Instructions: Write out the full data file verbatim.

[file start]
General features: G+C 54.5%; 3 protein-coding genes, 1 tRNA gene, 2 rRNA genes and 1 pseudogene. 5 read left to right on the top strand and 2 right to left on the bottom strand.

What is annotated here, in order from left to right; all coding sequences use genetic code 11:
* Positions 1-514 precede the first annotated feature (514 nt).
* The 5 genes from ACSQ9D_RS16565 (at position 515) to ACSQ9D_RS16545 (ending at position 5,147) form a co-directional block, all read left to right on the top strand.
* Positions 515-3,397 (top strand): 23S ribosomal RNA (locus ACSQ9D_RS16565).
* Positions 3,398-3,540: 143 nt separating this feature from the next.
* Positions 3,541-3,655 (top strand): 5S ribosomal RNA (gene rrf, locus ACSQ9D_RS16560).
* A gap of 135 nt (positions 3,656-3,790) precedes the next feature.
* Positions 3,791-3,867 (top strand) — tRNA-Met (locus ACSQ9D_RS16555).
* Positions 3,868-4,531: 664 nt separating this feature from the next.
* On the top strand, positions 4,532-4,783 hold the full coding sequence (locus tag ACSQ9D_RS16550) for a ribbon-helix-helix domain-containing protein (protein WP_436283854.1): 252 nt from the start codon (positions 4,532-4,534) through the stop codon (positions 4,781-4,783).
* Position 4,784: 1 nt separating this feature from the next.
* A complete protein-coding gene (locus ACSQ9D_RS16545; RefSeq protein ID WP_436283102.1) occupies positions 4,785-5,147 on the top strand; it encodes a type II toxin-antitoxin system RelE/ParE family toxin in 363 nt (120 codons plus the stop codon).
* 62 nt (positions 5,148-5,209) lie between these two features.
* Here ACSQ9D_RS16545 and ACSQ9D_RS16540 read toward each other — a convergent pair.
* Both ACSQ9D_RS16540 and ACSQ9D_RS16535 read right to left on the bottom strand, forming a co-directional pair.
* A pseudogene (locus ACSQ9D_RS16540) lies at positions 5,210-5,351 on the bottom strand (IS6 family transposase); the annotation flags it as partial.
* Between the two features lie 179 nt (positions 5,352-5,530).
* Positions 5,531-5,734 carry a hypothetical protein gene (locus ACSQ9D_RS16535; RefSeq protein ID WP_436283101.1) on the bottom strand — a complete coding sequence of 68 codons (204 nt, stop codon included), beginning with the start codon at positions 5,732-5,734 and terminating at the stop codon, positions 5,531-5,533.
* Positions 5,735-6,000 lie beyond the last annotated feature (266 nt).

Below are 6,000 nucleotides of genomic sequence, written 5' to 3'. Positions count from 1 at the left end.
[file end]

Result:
General features: G+C 54.5%; 3 protein-coding genes, 1 tRNA gene, 2 rRNA genes and 1 pseudogene. 5 read left to right on the top strand and 2 right to left on the bottom strand.

What is annotated here, in order from left to right; all coding sequences use genetic code 11:
* Positions 1-514 precede the first annotated feature (514 nt).
* The 5 genes from ACSQ9D_RS16565 (at position 515) to ACSQ9D_RS16545 (ending at position 5,147) form a co-directional block, all read left to right on the top strand.
* Positions 515-3,397 (top strand): 23S ribosomal RNA (locus ACSQ9D_RS16565).
* Positions 3,398-3,540: 143 nt separating this feature from the next.
* Positions 3,541-3,655 (top strand): 5S ribosomal RNA (gene rrf, locus ACSQ9D_RS16560).
* A gap of 135 nt (positions 3,656-3,790) precedes the next feature.
* Positions 3,791-3,867 (top strand) — tRNA-Met (locus ACSQ9D_RS16555).
* Positions 3,868-4,531: 664 nt separating this feature from the next.
* On the top strand, positions 4,532-4,783 hold the full coding sequence (locus tag ACSQ9D_RS16550) for a ribbon-helix-helix domain-containing protein (protein WP_436283854.1): 252 nt from the start codon (positions 4,532-4,534) through the stop codon (positions 4,781-4,783).
* Position 4,784: 1 nt separating this feature from the next.
* A complete protein-coding gene (locus ACSQ9D_RS16545; RefSeq protein ID WP_436283102.1) occupies positions 4,785-5,147 on the top strand; it encodes a type II toxin-antitoxin system RelE/ParE family toxin in 363 nt (120 codons plus the stop codon).
* 62 nt (positions 5,148-5,209) lie between these two features.
* Here ACSQ9D_RS16545 and ACSQ9D_RS16540 read toward each other — a convergent pair.
* Both ACSQ9D_RS16540 and ACSQ9D_RS16535 read right to left on the bottom strand, forming a co-directional pair.
* A pseudogene (locus ACSQ9D_RS16540) lies at positions 5,210-5,351 on the bottom strand (IS6 family transposase); the annotation flags it as partial.
* Between the two features lie 179 nt (positions 5,352-5,530).
* Positions 5,531-5,734 carry a hypothetical protein gene (locus ACSQ9D_RS16535; RefSeq protein ID WP_436283101.1) on the bottom strand — a complete coding sequence of 68 codons (204 nt, stop codon included), beginning with the start codon at positions 5,732-5,734 and terminating at the stop codon, positions 5,531-5,533.
* Positions 5,735-6,000 lie beyond the last annotated feature (266 nt).

Below are 6,000 nucleotides of genomic sequence, written 5' to 3'. Positions count from 1 at the left end.